Getting Right with the Fourteenth Amendment: A Conversation with Kurt Lash

the 14th

Kurt Lash comes to Liberty Law Talk to discuss his newest book, The Fourteenth Amendment: The Privileges and Immunities of American Citizenship. If you think the Slaughter-House Cases of 1873 gutted the Privileges or Immunities Clause of constitutional meaning and set us on our present course of strangely incorporating the Bill of Rights through the Due Process Clause, then you need to listen to this conversation. Lash argues that the original public meaning of the Fourteenth Amendment’s Privileges or Immunities Clause is definite once you understand the context of the debate in the 39th Congress.

Rather than emerging from the Comity Clause of Article IV, Section II, Clause 1, Lash argues that John Bingham and Jacob Howard, the two representatives who led congressional approval of the 14th Amendment, adjusted to criticism and pinned the Privileges or Immunities Clause on embodying the first 8 amendments and other enumerated rights of the Constitution. Nothing more was intended. In this way, these amendments were now barriers to state action. Rather than being a somewhat mysterious clause containing a seemingly limitless number of fundamental rights, Lash argues that the meaning of Privileges or Immunities is clear. As a result, incorporation of the first 8 amendments of the Bill of Rights, for the sake of political morality, correct history, and constitutional meaning, should happen through the Privileges or Immunities Clause of the 14th Amendment.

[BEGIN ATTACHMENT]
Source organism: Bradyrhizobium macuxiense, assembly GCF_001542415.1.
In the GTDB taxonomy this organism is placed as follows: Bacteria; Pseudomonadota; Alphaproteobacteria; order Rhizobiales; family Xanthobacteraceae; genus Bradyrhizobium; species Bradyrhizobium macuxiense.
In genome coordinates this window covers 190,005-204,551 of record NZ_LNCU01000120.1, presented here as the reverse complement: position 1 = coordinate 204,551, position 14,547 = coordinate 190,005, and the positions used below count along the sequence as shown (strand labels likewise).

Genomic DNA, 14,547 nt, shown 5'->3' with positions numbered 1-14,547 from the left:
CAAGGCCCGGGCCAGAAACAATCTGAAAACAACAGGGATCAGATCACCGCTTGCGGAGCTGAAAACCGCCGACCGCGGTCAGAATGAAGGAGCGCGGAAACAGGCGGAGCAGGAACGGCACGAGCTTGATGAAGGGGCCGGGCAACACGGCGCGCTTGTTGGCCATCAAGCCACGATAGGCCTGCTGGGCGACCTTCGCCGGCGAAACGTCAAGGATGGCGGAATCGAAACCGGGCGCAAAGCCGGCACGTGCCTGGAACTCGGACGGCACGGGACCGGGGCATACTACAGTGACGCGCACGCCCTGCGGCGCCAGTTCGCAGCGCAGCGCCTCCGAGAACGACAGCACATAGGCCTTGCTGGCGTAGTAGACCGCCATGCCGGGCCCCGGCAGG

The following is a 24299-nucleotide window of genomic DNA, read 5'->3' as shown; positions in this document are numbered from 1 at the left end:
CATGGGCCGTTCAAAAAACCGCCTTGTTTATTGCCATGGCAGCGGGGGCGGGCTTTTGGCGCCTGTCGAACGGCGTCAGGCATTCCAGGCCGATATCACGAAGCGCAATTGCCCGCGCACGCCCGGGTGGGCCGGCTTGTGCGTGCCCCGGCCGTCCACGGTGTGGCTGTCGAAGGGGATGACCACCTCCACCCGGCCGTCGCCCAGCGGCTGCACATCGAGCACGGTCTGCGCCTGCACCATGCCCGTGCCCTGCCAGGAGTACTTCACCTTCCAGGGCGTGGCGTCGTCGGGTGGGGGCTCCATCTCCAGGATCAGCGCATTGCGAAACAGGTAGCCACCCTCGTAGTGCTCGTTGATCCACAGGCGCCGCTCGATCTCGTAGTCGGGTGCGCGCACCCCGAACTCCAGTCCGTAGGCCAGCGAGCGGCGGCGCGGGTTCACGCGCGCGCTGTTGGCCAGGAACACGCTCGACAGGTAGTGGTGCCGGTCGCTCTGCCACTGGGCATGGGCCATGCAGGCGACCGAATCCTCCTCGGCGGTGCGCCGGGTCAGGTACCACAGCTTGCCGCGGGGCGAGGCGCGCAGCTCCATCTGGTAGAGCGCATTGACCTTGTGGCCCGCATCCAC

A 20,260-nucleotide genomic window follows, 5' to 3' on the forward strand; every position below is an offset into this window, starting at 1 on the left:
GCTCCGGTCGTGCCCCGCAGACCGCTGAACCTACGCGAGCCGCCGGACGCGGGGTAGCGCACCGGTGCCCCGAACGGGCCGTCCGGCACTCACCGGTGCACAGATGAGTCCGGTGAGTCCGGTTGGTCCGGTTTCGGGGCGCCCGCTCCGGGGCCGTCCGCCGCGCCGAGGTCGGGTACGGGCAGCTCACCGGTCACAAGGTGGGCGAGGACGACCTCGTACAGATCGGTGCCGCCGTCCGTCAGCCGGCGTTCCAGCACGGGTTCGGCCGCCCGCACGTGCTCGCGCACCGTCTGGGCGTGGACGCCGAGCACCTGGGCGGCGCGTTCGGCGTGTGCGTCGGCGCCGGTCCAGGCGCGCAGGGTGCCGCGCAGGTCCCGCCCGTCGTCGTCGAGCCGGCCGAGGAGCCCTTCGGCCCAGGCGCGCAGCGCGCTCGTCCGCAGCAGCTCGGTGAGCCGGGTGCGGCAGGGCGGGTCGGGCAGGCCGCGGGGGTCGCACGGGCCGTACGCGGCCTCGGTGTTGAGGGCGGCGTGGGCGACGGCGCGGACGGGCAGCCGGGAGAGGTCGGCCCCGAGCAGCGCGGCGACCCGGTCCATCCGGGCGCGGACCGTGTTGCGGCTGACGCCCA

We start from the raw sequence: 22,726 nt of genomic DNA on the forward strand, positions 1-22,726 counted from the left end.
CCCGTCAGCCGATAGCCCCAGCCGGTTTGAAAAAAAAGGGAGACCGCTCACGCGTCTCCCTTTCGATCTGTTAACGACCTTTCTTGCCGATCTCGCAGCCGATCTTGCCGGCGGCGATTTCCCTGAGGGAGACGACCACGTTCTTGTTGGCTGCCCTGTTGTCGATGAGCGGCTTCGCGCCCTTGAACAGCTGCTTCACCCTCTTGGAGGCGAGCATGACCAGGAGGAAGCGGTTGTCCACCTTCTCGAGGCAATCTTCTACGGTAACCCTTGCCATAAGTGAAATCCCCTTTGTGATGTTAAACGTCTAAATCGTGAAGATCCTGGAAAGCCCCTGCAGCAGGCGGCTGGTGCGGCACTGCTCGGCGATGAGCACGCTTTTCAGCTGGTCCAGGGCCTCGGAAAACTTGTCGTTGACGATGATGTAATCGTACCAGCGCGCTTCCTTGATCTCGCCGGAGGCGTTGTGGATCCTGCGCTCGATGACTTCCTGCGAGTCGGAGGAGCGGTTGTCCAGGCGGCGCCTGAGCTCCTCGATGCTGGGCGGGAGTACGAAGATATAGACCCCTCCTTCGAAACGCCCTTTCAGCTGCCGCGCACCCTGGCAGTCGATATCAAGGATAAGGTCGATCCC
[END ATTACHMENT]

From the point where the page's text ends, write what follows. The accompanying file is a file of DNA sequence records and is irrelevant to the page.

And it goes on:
Friday Roundup, January 24th

  • How should contemporary defenders of limited government and the rule of law understand and learn from the New Deal’s revolutionary movement? The current Liberty Law Talk with Gordon Lloyd, co-author with David Davenport of The New Deal & Modern American Conservatism, discusses this question.

 In 1879 . . . he published his essay “Cabinet Government in the United States,” in the International Review. Clearly influenced by his reading of Bagehot, he denounced the inefficiency of the present government by “irresponsible committees” from a “legislature which legislates with no real discussion of its business.” As Wilson saw it, the separation of powers was an obstacle to good government, rather than a guarantor of the independence of its various branches: “To the methods of representative government which have sprung from these provisions of the Constitution, by which the Convention thought so carefully to guard and limit the powers of the legislature, “he wrote, “we must look for an explanation, in a large measure, of the evils over which we now find ourselves lamenting.”

Friday Roundup, January 10th

Brandon’s description of marriage and family life reflects a notable narrowing of what “constitutional” means. The original constitutional vision reflected a comprehensive system of how to sustain republican self-government in the long term. Government had its tasks, private institutions including the family had their tasks, and the proper functioning of each depended on the other. From the outset, non-hereditary government in a more fluid society required a less patriarchal family. Republican citizenship depended on a certain type of education, which, if the Founders were correct, would best be supplied by private nuclear families. Self-sufficient, independent, self-controlled, competent citizens were most likely to come from nuclear families. As long as this was the ideal of citizenship, governments were limited and families essential. There is a constitutional parallel between the city and the family—a family order sustained the constitutional order.